Far-right Meloni Takes Over As Prime Minister Of Italy

Far-right Meloni Takes Over As Prime Minister Of Italy

The post-fascist Giorgia Meloni, the first woman to lead Italy, took over on Sunday from the centrist and pro-European Mario Draghi at the head of the third largest economy in the euro zone and called on her government to remain united.

“We must remain united, there are emergencies that the country has to face. We have to work together,” said Meloni, 45, after a first half-hour council of ministers.

The new prime minister is leading a coalition with the League, Matteo Salvini’s far-right anti-immigration party, and Silvio Berlusconi’s declining Forza Italia. But the alliance is already showing some cracks.

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In the morning, Meloni received from the former head of the European Central Bank the symbolic silver bell used to direct the debates of the council of ministers. He also met for more than an hour with Draghi at the capital’s Chigi Palace, the seat of government.

A century after dictator Benito Mussolini came to power, this former admirer of the Duce took the reins of the most right-wing government the country has known since the creation of the Republic in 1946.

The president of the European Commission, the EU’s executive arm, Ursula von der Leyen, said she looked forward to “constructive cooperation” with her government. The president of the European Council, Charles Michel, and the president of the European Parliament, Roberta Metsola, expressed themselves along the same lines.

The composition of the new executive reflects the desire to reassure Rome’s partners. Meloni appointed Antonio Tajani, former president of the European Parliament, as Minister of Foreign Affairs and Vice Prime Minister, and put Giancarlo Giorgetti, representative of the moderate wing of the League and minister with Mario Draghi, at the head of the crucial Economy portfolio.

debt and inflation

“Today we pray for the unity and peace of Italy at the beginning of a new government,” Pope Francis said at the end of his traditional Sunday prayer in St. Peter’s Square.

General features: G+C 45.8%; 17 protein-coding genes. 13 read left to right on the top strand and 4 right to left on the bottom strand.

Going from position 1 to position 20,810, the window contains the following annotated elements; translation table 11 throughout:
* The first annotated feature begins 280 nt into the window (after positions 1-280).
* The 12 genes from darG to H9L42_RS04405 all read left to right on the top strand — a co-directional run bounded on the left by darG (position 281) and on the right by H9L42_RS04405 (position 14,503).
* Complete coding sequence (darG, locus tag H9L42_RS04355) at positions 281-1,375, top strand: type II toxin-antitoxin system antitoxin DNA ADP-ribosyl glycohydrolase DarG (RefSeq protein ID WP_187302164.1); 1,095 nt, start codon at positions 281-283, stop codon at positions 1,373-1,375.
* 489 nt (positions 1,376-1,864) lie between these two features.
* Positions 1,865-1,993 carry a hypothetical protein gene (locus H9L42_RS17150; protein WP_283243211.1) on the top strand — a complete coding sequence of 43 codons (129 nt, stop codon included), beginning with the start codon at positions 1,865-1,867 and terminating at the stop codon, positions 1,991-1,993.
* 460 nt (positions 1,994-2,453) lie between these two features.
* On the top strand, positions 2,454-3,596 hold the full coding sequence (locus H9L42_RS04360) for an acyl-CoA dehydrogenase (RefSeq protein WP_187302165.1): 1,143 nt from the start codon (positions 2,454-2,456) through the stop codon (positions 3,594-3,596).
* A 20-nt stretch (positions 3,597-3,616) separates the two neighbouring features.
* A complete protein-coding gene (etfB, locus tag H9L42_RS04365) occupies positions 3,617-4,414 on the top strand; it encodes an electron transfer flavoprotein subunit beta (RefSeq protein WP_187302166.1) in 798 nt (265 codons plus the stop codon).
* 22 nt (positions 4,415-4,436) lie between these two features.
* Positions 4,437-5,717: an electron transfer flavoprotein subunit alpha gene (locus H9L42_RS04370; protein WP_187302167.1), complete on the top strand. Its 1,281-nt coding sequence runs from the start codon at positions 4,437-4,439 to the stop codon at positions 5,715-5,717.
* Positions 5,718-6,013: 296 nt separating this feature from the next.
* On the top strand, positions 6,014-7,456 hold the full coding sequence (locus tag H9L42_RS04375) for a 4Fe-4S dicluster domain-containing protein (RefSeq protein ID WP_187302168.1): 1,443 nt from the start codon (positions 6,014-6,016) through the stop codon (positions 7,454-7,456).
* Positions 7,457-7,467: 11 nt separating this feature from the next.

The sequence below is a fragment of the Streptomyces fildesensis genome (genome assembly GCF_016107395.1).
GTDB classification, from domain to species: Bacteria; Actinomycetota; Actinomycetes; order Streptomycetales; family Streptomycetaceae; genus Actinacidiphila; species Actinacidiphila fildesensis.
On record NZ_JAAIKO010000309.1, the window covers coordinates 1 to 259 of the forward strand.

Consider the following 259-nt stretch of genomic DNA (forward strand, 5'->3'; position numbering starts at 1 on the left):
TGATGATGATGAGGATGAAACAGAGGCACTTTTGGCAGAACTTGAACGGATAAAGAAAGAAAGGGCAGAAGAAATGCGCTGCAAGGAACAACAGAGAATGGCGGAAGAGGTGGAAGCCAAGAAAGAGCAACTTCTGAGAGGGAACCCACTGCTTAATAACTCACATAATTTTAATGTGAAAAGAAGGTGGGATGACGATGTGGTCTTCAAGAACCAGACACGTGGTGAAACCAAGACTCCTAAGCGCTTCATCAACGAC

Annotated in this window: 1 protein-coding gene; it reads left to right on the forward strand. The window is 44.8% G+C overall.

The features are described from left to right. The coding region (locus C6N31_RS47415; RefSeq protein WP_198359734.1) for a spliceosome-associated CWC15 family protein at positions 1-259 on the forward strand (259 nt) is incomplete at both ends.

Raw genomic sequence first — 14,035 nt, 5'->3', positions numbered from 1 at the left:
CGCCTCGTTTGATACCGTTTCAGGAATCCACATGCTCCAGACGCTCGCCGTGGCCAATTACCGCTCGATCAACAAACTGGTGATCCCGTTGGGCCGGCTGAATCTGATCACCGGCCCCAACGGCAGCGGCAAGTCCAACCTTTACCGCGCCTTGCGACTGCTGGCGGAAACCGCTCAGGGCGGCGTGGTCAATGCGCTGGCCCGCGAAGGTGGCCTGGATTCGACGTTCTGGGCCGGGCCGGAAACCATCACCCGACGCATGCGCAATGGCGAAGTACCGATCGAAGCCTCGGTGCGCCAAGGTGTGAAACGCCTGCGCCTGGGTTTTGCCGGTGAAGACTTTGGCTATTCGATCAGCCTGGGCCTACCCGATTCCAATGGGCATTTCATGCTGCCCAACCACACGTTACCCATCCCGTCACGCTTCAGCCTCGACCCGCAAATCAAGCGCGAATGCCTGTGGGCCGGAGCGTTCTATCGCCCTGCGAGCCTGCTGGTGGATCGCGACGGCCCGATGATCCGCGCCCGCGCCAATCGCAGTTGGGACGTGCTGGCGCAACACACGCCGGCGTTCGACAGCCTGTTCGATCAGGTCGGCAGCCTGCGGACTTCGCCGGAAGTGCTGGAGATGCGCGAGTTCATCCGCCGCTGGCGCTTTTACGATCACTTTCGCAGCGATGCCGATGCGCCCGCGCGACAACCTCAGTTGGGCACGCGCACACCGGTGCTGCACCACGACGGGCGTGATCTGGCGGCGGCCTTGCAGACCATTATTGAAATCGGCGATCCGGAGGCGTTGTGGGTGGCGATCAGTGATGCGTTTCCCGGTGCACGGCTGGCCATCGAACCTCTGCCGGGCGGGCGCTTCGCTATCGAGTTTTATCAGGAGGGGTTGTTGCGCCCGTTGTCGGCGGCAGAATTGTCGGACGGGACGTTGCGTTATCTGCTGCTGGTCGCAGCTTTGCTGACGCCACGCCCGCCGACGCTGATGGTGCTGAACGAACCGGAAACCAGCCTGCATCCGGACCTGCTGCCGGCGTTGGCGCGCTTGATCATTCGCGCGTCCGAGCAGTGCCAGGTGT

On Saturday, Meloni and his 24 ministers — including six women — swore one by one “to respect the Constitution and the laws” before the President of the Republic, Sergio Mattarella, at the Quirinal Palace.

The Roman leader won a historic victory in the legislative elections on September 25, after cutting the most controversial edges of her party, Brothers of Italy.

These elections were called in advance after the resignation of Draghi, who took office as prime minister in February 2021, but lost the support of his partners.

Thanks to its coalition with the League and Forza Italia, it has an absolute majority in both the Chamber of Deputies and the Senate.

But the new executive will have to deal with the many challenges that Italy faces, especially economic ones.

Rome’s room for maneuver is limited by a huge public debt of 150% of Gross Domestic Product (GDP), the highest proportion in the euro zone after Greece.

“You are not alone!”

Another challenge will be preserving unity among a coalition that is already showing its cracks. Both Salvini and Berlusconi are reluctant to accept the authority of Meloni, whose party won 26% of the vote in the elections, compared to 8% for Forza Italia and 9% for the League.

The leader had to deal this week with statements by Berlusconi, who announced that he had “resumed” contacts with Russian President Vladimir Putin and blamed Ukraine for the war.

The new prime minister felt compelled to clarify on Wednesday that Italy “is a full and head held part” of the EU and NATO.

A message that was received positively in Washington, kyiv and in NATO. Her secretary general, Jens Stoltenberg, congratulated her leader and the US president said on Saturday that he was “looking forward” to working with her.

Ukrainian President Volodimir Zelensky said on Twitter that he looked forward to “fruitful cooperation” with Italy.

Meloni tweeted in response: “Italy is and will always be on the side of the brave people of Ukraine who are fighting for their freedom and for a legitimate peace. They are not alone!”

German Chancellor Olaf Scholz also congratulated her on Twitter, adding: “I look forward to continuing to work closely with Italy in the EU, NATO and the G7.”

The other two great European capitals, Paris and Madrid, have kept silent. But Emmanuel Macron, who travels to Rome on Sunday, could take the opportunity to meet Meloni, although no talks are planned for the moment.

AFP is a major global information agency that offers fast, verified and comprehensive coverage.

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